AI Act & startups: General Purpose AI in a nutshell
The discussions on the European Commission‘s proposal on Artificial Intelligence Act (AIA) are advancing in the European Parliament and the Council of the EU. We are closely following, among others, the different approaches for the regulation of general purpose AI systems, which will directly impact startups. The latter were not initially in the scope of the AIA but related provisions were introduced later in the discussions in the European Parliament and the Council of the EU
The Czech Presidency of the Council of the EU, in the final version of its compromise text, requires that all general purpose AI and tools, very broadly defined, comply with most of the requirements of the AIA before market placement, regardless of the risk posed and specific use case. Similar proposals have also been put forward in the European Parliament.
We are particularly interested in the way that general purpose AI systems will be regulated under the AIA. General purpose AI systems are increasingly useful for startups due to their scale (a lot of memory, data and powerful hardware) and their reliance on transfer learning (applying knowledge from one task to another), and startups use them for different applications in a range of fields
But, what exactly is a general purpose AI system?
A general purpose AI system is an AI system that is intended by the provider to perform generally applicable functions (e.g. language processing, image and speech recognition, audio and video generation, pattern detection, question answering, translation, etc.). Such a system can be integrated in a plurality of other AI systems, in different fields, to perform different tasks, in various contexts, often without substantial modification. General purpose AI systems are widely used as pre-trained models for the development of more specialised AI systems. For example, a single general purpose AI system for language processing can be used as the foundation for a wide range of more specialised AI systems such as translation, chatbots, ad generation, etc.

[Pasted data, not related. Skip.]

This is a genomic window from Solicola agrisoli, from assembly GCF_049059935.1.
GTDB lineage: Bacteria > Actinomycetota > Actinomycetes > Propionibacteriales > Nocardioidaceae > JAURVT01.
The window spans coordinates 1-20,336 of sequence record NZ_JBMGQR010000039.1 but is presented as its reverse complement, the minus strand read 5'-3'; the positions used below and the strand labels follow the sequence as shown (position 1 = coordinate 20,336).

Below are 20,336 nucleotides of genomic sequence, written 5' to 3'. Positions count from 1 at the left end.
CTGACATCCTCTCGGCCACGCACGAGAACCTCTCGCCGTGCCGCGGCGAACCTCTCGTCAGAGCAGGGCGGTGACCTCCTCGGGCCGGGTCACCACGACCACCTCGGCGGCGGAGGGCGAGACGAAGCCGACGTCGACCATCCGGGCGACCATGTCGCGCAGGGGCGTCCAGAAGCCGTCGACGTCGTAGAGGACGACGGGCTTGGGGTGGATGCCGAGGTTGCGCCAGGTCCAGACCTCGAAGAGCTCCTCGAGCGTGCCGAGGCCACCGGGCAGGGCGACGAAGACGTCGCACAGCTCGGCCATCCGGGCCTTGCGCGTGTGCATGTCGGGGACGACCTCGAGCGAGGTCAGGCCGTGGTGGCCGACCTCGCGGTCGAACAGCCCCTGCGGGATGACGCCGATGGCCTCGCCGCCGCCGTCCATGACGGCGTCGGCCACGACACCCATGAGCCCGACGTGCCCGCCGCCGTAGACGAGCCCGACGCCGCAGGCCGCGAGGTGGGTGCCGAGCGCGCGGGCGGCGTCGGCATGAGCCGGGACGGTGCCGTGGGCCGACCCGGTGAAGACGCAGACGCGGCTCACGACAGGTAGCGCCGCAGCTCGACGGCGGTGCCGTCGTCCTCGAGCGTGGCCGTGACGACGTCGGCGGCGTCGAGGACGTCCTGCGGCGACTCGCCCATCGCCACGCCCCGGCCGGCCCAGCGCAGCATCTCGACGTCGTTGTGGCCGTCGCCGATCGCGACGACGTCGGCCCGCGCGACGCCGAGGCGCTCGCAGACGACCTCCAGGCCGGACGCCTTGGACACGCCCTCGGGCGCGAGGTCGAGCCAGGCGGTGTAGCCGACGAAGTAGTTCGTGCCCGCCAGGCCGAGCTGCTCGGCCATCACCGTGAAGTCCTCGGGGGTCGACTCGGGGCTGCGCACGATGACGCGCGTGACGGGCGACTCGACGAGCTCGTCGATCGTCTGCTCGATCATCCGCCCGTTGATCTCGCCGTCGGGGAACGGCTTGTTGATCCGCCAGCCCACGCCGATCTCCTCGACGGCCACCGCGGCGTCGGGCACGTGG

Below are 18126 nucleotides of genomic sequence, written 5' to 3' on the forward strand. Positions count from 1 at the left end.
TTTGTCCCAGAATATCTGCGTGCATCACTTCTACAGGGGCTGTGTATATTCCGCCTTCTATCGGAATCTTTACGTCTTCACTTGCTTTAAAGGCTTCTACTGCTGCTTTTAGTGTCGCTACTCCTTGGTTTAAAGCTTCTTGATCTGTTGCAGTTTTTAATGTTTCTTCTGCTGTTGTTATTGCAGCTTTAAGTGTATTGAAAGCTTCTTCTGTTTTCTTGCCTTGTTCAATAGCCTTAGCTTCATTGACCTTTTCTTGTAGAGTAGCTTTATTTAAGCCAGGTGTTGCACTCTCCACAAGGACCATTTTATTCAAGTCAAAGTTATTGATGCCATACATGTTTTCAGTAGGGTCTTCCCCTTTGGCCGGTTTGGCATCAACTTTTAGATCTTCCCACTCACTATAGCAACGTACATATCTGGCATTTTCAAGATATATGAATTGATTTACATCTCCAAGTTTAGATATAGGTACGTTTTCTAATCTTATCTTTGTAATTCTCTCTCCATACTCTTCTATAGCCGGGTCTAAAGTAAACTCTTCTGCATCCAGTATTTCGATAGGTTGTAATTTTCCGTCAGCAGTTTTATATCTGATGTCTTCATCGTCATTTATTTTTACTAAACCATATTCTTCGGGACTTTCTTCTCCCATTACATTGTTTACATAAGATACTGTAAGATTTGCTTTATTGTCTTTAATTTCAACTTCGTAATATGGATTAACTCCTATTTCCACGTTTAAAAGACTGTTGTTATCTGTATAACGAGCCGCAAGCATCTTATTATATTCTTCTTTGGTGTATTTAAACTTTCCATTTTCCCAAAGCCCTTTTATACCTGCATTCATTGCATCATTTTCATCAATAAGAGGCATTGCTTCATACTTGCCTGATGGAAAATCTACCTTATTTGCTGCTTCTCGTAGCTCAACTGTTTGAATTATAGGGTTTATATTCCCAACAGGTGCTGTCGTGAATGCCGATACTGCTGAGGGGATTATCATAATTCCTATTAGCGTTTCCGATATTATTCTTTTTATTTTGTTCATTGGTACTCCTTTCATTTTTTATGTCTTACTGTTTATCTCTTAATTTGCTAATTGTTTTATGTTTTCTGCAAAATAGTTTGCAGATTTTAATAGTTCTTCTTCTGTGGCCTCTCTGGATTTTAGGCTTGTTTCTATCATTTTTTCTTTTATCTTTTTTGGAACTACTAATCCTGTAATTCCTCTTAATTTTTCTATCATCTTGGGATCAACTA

Why should the EU regulators consider startups’ perspective when regulating general purpose AI?
We believe that including general purpose AI and tools -which by definition lack an intended purpose and can be applied in a multitude of often low-risk use cases- would overturn the AIA’s risk-based approach. Moreover, placing extensive compliance obligations on “initial” providers could lead to excessive costs and thus to increasing entry barriers to the general purpose AI market. In this context, it would be extremely difficult for “initial” providers, including startups to enter the market. Startups being active across the AI value chain can be “initial” and “subsequent” providers as well as users of general purpose AI. At this stage it is not clear whether startups acting as “subsequent” providers who have modified the general purpose AI of the “initial” provider will have the same extensive regulatory obligations as “initial” providers of general purpose AI. Besides, more entry barriers could lead to less actors operating as “initial providers” and thus to potentially less supply and options of general purpose AI systems available for startups users of general purpose AI.
The scope of the proposed regulatory approach for general purpose AI is very broad and could impact business relationships since it would redefine the regulatory burden between initial providers of general purpose AI systems and those startups that subsequently use these systems. In addition, startups largely make use of open source general purpose AI to innovate and to meet increasingly changing consumer needs. As AFS we want to make sure that they will continue to do so. However, this might be challenging in case “initial” providers of general purpose AI systems restrict startups “subsequent” providers or users from making the required changes to meet consumer needs, because of potential use of such systems in high-risk applications.
Thus, we encourage EU Institutions to reconsider the inclusion of general purpose AI systems into the scope of the AIA in order to avoid unintended consequences and disproportionate regulatory burden especially for startups which are providers of general purpose AI systems and ensure that the AIA maintains its risk-based approach and a balanced allocation of responsibilities for the AI value chain, for a framework that protects fundamental rights, while addressing the challenges posed by high-risk AI systems and supporting innovation.